wyf slices it into rings, tosses with olive oil, salt, and pepper, then roasts on a sheet pan at about 375F until it’s tender. pitu does the same, but adds fried sage leaves and shallots.

oakjoan loves this treatment for delicata squash: combine coarsely ground whole spices (she likes fennel, cumin, coriander, and black peppercorns), crumbled oregano, a couple of crushed garlic cloves, and salt, and mix with olive oil. Brush on quartered squash and bake at 400F for about 15 minutes; test for doneness continue baking if necessary.

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Delicata squash

Fire Up the Hot Pot

Hot Pot City is sort of a do-it-yourself place–each table has a cast iron griddle at its center, with a hot pot in the middle. You serve yourself ingredients from the refrigerated case in the back of the restaurant, and you can cook up hot pot soup and sizzling meat at the same time. You’re charged per plate for the ingredients: $2-5.

Vegetables, tofu, and shrimp are amazingly fresh, but the beef, lamb, and venison get a bit dry from standing uncovered in the refrigerator. The meats are also trimmed of their fat, so it’s a good thing that butter for cooking is complimentary. Steamed rice also comes free.

Dinner for two runs about $30.

Hot Pot City [Little Saigon]
15606 Brookhurst St. Suite E, Westminster

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Hot Pot City mini-review

Peanut Milk

“Peanut milk” has recently emerged as a possible item of consumption in many of our communities. What’s it like?

ipsedixit was “not really blown away,” which is a much more diplomatic response than that of other chowhounds. Pei says “it tastes like the water after you boil a lot of shelled peanuts for hours and hours, but grittier.”

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Anyone ever try PEANUT MILK?

Decadent Country Ham Spread

Country ham, a bit of bourbon, and a lot of butter. That’s all there is in this rich spread pikawicca calls addictive. A southern specialty, country ham can be hard to find outside the south except via mail order, but coconutz notes that many Chinese markets carry Smithfield country ham. It’s often possible to buy slices of country ham, cooked or uncooked, so you don’t have to commit to a whole one.

If your ham is already cooked, skip the initial part of the recipe, courtesy of Candy:

12 oz. raw cured country ham
1/4 cup plus 2 tsp. good bourbon
1/4 cup water
8 oz. unsalted butter, softened

Preheat oven to 350F. Soak ham in cold water for 20 minutes. Drain ham and place in baking dish; add 1/4 cup bourbon, water, and some pepper, and bake for 30 minutes. Discard liquid and set ham aside until it’s cool enough to handle. Remove any fat and chop the ham roughly; put in a food processor and grind. Add butter and remaining bourbon, and process until well combined. Pack into containers and refrigerate; let warm slightly before serving. Serve with warm toast points, biscuits, or crackers.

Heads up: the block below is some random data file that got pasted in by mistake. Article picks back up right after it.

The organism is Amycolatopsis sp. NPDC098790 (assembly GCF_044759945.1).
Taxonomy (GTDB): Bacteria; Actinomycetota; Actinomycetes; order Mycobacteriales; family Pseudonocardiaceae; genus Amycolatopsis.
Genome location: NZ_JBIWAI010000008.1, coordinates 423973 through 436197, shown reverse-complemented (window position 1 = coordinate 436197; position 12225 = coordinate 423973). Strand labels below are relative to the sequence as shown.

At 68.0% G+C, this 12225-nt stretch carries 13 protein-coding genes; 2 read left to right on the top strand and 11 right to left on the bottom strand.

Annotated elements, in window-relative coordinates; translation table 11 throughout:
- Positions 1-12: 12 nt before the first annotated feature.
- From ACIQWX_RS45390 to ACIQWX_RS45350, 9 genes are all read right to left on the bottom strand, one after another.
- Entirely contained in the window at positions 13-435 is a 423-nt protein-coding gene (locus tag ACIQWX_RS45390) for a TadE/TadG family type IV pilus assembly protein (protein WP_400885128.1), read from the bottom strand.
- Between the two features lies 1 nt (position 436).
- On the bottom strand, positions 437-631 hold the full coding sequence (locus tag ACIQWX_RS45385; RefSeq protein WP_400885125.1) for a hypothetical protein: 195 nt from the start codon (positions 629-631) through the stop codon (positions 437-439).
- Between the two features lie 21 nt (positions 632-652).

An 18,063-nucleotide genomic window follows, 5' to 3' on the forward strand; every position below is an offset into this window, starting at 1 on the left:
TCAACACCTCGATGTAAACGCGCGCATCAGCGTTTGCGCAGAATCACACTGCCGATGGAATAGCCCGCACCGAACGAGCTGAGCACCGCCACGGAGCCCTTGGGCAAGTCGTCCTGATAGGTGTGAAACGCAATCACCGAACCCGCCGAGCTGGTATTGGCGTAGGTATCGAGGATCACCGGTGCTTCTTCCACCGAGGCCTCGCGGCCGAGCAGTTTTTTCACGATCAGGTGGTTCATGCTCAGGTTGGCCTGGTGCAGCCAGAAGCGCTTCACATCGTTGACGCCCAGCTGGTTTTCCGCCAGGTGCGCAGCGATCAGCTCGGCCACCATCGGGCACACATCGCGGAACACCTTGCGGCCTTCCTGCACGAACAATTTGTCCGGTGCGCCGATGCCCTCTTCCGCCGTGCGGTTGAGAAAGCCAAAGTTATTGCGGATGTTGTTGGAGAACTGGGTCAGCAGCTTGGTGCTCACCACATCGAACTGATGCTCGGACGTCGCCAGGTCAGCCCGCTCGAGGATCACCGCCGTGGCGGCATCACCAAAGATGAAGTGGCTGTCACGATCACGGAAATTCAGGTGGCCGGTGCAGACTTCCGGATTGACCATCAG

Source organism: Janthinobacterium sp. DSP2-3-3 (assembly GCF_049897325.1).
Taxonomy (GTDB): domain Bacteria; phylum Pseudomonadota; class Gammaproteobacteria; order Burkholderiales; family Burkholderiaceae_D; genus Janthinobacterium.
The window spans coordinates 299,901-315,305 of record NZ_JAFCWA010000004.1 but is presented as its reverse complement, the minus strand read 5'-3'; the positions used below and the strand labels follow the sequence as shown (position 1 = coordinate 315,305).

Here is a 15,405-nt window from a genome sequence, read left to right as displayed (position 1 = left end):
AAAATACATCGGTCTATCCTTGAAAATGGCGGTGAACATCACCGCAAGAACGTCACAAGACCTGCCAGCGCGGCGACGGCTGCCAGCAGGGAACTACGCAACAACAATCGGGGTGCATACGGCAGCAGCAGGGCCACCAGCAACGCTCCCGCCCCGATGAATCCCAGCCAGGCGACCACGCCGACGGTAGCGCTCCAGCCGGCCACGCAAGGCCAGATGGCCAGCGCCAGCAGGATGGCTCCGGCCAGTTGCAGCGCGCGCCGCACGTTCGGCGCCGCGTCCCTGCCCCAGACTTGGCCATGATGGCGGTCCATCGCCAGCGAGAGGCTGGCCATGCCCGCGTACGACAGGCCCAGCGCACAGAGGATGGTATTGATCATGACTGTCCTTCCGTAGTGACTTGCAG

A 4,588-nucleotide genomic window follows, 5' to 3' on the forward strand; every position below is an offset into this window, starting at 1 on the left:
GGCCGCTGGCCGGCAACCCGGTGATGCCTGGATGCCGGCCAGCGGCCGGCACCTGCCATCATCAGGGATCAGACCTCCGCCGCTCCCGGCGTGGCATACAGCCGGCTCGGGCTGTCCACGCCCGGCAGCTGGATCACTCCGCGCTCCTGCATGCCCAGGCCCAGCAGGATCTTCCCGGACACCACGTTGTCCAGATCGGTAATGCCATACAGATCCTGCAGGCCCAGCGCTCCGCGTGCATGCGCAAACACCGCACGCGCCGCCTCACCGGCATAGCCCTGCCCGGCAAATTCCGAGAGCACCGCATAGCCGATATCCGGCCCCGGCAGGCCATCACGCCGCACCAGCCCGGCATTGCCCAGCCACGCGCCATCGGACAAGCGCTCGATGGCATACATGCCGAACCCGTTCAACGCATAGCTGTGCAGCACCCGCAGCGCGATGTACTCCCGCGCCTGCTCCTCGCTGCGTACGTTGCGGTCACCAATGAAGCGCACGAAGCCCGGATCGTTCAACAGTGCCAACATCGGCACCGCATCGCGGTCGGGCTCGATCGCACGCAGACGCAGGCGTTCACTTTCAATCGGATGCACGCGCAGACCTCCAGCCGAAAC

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Country Ham Spread, make this!

Themed Dinner Parties

Chowhounds like to feed their friends at dinner parties, and what’s cooler than hosting a dinner party with a theme? Okay, it’s not that cool, but it could be fun.

cackalackie suggests a Bollywood theme–serve curries, dosas, and pani poori, play Bollywood movie soundtracks, and provide bindis and henna tattoos for guests to wear.

atheorist proposes Russian zakuski as a theme–the Russian appetizer course, including blini and ice-cold vodka. Make the buckwheat pancakes and serve smoked fish, pickles, sour cream, and honey.

ML8000 likes the idea of serving school cafeteria food. Or, says chowser, how about “Balls Around the World”–ball-shaped food from every culture?

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Theme Dinner Party Ideas?

Battle Pie Crust

It takes a lot of hubris to declare that you’ve found the recipe for “the perfect crust.” Of course, The New York Times, being the paper of record and all, has enough cred to do it.

In a piece sure to be almost as popular as last week’s Bittman bread fest, Melissa Clark bakes a few dozen pie crusts to render (ha!) a verdict on the best fat to use for shattering flakiness combined with melting tenderness.

Butter, shortening, suet, lard, duck fat, peanut butter, olive oil, and more. Her choice? Leaf lard, the fat that surrounds a hog’s kidneys. But it isn’t easy to prepare:

Step one: pick out any bloody bits and sinews, chop the fat into pieces, and render it slowly in a double boiler for eight hours.

Meanwhile, on the West Coast, the L.A. Times also thinks it has the ultimate crust. Betty Hallock visits City Bakery’s Maury Rubin to get the skinny on his rich tart dough. Like the aforementioned bread recipe, the “miracle crust from the master” promises to take away the guesswork and simplify a complicated process:

You don’t need a food processor or even a mixer. You’re not scrutinizing your dough, hoping to see what looks like snowy peas or barley or the Infant Jesus of Prague. You don’t have to worry about overworking the dough because even if you knead it and slap it and press into it to patch up some torn spots, it turns out great.

Which crust will win the day? We’ll just have to bake them both! Or maybe this one. And ooh, the legendary cider pie sounds like it should go on my list as well. So many pies, so little time.